U-M Aerospace Engineering alumnus and professor at Georgia Tech, Mitchell Walker, has been recognized for his efforts and demonstrated leadership as a member of the AIAA with the 2021 Sustained Service Award. His career with AIAA has been a long one—in fact, he initially joined as a student during his graduate studies at U-M. He has served as the technical Chair of the Electric Propulsion Technical Committee, during which he helped promote other members into leadership positions, fostering productivity within AIAA.
His favorite event as Chair of the Electric Propulsion Technical Committee was presenting in front of a panel at the House of Representatives. He delivered the House information on electric propulsion and its impact on space travel and the economy to advise them how to invest in various opportunities.
Now, Mitchell is the Deputy Director for the Rockets, Space & Advanced Space Propulsion Group where he works to advance space propulsion on behalf of AIAA and advises committees under the umbrella of propulsion and energy including electric propulsion, solid propulsion, liquid propulsion, hybrid rockets, nuclear and future flight propulsion, and propellants and combustion. Through his leadership, he has bettered the aerospace community and improved the AIAA organization by leading a national forum discussion, serving as an associate editor of a journal, promoting committee opportunities within AIAA, organizing events to increase membership, and hosting technical conference sessions. His persistent involvement and passion for aerospace have made the technical society a better place. The AIAA demonstrated their recognition and gratitude for his great contributions to the field and their organization by awarding him the 2021 Sustained Service Award.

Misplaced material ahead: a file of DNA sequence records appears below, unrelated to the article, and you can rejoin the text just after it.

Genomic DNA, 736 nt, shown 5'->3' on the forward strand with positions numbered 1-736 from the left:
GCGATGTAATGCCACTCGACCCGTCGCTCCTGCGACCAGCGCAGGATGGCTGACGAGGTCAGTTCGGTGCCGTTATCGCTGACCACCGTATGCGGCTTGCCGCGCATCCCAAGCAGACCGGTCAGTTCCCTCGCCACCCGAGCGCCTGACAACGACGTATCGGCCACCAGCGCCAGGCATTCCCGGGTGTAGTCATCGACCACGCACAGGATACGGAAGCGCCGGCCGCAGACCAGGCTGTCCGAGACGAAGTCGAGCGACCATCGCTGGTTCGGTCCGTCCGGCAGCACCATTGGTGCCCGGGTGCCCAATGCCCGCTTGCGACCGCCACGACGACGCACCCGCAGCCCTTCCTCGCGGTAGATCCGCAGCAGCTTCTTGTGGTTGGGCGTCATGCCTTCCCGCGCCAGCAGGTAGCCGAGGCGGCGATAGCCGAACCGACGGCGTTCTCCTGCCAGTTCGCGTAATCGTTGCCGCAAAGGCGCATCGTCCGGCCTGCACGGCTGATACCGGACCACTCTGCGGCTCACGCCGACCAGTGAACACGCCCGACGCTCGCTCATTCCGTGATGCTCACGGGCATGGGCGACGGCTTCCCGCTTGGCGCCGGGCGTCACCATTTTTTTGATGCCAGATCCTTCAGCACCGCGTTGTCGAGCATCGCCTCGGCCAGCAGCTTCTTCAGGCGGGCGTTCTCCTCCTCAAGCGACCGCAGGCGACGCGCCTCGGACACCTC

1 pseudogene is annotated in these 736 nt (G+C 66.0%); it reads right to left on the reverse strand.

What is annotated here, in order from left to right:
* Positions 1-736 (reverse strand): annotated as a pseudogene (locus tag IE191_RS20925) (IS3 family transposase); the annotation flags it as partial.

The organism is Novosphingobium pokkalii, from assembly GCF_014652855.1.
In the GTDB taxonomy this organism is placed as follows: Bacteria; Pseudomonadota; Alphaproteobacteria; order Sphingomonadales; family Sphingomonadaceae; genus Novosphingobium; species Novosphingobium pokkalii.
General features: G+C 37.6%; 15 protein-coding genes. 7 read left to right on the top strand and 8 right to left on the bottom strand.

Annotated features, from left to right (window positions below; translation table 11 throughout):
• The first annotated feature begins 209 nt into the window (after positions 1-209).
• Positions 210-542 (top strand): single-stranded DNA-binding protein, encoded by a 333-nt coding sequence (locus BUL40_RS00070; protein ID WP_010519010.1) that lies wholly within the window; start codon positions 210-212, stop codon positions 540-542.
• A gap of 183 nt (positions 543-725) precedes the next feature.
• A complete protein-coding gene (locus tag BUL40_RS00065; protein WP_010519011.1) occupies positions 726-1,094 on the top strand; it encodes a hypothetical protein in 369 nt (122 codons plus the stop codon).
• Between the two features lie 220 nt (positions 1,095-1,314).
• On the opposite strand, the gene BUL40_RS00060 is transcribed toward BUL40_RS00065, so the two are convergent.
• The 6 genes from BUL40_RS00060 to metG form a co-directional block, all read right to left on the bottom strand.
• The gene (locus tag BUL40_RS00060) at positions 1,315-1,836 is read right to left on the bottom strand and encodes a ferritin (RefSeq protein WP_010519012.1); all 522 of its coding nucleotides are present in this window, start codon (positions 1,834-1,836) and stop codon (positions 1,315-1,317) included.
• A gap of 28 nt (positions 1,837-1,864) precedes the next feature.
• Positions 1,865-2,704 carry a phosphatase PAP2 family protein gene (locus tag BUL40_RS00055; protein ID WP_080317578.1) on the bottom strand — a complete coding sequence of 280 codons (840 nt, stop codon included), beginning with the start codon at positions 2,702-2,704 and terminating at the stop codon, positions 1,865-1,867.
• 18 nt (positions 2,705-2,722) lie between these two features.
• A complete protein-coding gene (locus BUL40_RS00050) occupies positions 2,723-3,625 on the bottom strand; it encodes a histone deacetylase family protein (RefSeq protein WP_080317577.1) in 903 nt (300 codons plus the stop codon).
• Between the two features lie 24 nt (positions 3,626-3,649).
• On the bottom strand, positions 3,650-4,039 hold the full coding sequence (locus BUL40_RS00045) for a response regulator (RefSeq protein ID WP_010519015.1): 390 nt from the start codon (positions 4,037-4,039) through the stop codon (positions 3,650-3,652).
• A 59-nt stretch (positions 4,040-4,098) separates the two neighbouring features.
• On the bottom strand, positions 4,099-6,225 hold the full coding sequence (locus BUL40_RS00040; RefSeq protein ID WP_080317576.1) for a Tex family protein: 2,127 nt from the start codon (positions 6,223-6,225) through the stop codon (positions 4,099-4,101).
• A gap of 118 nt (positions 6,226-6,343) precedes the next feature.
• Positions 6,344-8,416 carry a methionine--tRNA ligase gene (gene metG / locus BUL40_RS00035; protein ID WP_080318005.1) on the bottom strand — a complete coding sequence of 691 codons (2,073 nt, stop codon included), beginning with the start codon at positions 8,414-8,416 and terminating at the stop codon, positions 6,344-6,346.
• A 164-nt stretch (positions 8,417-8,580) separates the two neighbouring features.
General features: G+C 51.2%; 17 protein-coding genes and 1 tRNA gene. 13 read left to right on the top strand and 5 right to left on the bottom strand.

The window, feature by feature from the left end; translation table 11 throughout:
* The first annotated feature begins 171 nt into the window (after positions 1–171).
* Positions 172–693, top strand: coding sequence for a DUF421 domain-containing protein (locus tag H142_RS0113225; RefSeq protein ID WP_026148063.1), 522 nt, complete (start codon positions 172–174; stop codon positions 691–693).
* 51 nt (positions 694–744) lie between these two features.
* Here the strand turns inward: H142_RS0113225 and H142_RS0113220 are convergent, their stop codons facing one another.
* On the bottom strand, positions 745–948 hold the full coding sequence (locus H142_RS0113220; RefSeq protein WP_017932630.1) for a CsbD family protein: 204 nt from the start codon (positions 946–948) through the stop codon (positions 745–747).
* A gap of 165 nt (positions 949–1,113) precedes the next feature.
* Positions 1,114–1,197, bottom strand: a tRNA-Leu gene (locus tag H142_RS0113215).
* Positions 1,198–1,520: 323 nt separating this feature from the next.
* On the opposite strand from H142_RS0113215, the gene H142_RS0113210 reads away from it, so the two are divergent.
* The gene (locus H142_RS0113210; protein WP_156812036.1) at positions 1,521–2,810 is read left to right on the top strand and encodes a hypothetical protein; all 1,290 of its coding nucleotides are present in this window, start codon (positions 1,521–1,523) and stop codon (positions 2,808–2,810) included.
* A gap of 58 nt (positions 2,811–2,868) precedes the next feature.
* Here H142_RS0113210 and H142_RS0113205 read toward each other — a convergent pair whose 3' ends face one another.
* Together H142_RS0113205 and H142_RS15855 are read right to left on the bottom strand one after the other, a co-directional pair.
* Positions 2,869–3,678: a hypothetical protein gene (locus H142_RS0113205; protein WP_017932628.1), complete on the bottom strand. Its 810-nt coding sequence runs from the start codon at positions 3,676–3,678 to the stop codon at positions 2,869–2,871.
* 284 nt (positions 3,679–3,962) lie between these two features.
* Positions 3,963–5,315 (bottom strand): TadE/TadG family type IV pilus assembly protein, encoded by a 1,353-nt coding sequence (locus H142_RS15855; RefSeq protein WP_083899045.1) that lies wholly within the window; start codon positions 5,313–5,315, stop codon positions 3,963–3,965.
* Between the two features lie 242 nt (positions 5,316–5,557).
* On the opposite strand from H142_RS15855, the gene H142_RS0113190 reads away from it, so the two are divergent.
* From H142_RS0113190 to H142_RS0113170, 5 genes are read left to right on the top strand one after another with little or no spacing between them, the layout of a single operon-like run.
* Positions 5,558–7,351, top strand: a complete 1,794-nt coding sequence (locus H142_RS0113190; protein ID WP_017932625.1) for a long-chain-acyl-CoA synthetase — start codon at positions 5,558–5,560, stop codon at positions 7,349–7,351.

Mitchell Walker is a three-time U-M Aerospace Engineering alumnus earning his undergraduate degree in 1999, his masters degree in 2000, and his PhD in 2004 under the advisorship of Dean Alec Gallimore. He is currently a professor and Associate Chair for Graduate Studies in the School of Aerospace Engineering at Georgia Tech where he leads a lab of nine PhD students in researching plasma physics and space propulsion. In addition to his work with the AIAA, he has also spoken on the National Academy of Engineering US Frontiers of Engineering Symposium, served on the NASA Advisory Council, and served as a consultant to the Air Force Scientific Advisory Board.